Robinhood shares slide more than 10% in early trading

Karthik Subramanian

Robinhood, the stock trading super-app that is loved by the Gen-Z, share prices fell by over 10% in early trading as the decks are prepared for its formal trading launch.

The shares were trading below $34 as of last trading reports, down from $38 which was the offer price. Even this offer price was at the lower band of what was expected. This values the firm at around $28 billion at this time, though it was expected to be valued at over $40 billion at launch. Of course, this is much better than what it was valued at during its Series G but this is indeed a disappointing and cold start to what was expected to be a bumper opening for the stock launch.

About a third of the stocks were reserved for retail traders on its own platform which means that they are going to have a nervous time deciding whether they want to hold on to the stock or whether they would r6ather sell it and buy back later, if and when the price falls more. All in all, a tough decision to make. Many factors are being attributed to this damp reception of the launch.

One of the primary reasons is the fact that the company is yet to show consistent profitability. It has been losing money for most of the time that it has been in existence though it has shown some strong revenue towards the end of last year and a part of this year as well helped in no mean measure by the increase in crypto and meme stock trading during this period. But close observers would note that this surge is likely to be temporary as the revenues from these avenues would vanish once the prices fall which means that such revenues have their ebbs and flows.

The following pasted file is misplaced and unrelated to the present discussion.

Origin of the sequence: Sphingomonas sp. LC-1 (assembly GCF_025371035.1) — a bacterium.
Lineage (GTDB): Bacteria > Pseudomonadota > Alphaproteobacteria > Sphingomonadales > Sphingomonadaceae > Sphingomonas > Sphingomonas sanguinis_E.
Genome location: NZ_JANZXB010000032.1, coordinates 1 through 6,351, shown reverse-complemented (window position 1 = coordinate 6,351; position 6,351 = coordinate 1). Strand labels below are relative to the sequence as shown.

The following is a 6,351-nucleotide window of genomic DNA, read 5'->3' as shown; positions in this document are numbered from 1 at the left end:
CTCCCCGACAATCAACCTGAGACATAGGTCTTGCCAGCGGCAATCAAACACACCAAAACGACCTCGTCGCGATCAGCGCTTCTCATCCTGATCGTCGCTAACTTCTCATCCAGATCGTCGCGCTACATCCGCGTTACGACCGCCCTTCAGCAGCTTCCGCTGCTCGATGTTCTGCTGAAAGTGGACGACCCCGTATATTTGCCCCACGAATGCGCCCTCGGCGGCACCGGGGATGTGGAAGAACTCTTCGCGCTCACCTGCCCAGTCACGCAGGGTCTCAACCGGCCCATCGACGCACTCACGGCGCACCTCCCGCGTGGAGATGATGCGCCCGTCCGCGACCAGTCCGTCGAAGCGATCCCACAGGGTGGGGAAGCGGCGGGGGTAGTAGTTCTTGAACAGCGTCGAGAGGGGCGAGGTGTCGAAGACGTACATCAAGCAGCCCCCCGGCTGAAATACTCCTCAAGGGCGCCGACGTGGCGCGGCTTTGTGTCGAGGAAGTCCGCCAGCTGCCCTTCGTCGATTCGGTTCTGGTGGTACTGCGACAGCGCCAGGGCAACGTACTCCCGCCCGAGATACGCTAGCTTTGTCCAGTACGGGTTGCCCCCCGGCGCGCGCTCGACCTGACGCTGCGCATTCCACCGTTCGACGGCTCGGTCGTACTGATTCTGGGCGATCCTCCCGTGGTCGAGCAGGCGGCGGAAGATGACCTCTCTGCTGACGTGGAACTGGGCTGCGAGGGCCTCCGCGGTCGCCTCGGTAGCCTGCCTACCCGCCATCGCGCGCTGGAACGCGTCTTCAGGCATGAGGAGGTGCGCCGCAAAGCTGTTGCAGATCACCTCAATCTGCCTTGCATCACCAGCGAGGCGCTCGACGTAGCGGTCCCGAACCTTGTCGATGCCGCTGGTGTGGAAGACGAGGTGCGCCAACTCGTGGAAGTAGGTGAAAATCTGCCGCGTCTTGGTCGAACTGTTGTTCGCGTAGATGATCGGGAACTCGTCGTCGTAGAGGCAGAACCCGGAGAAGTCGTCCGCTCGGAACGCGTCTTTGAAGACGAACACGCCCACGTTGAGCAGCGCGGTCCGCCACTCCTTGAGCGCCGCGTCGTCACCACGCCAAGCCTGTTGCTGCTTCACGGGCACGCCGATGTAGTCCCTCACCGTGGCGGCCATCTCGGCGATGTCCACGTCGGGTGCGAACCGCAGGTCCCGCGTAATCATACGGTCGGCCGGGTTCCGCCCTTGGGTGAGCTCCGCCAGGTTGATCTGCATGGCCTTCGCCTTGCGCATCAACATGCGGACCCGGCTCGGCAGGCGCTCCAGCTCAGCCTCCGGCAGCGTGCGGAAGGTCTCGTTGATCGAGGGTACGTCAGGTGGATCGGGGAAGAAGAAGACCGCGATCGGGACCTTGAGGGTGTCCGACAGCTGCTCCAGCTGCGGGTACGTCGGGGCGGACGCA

The company is yet to come up with a consistent method to boost its revenues and hence has a lot to prove. It has also been mired in controversy over its practice of halting or regulating trades made on meme stocks like GameStop due to erosion of its own liquidity then. It was also fined around $70 million for its violations by FINRA and was also forced to raise $3.4 billion as an emergency measure when it came under pressure from the GameStop trading issues. These show that its foundations are still not very strong and could be put at risk by a stock run by a set of retail or large traders and this could be putting of institutional investors from investing into it heavily as yet.

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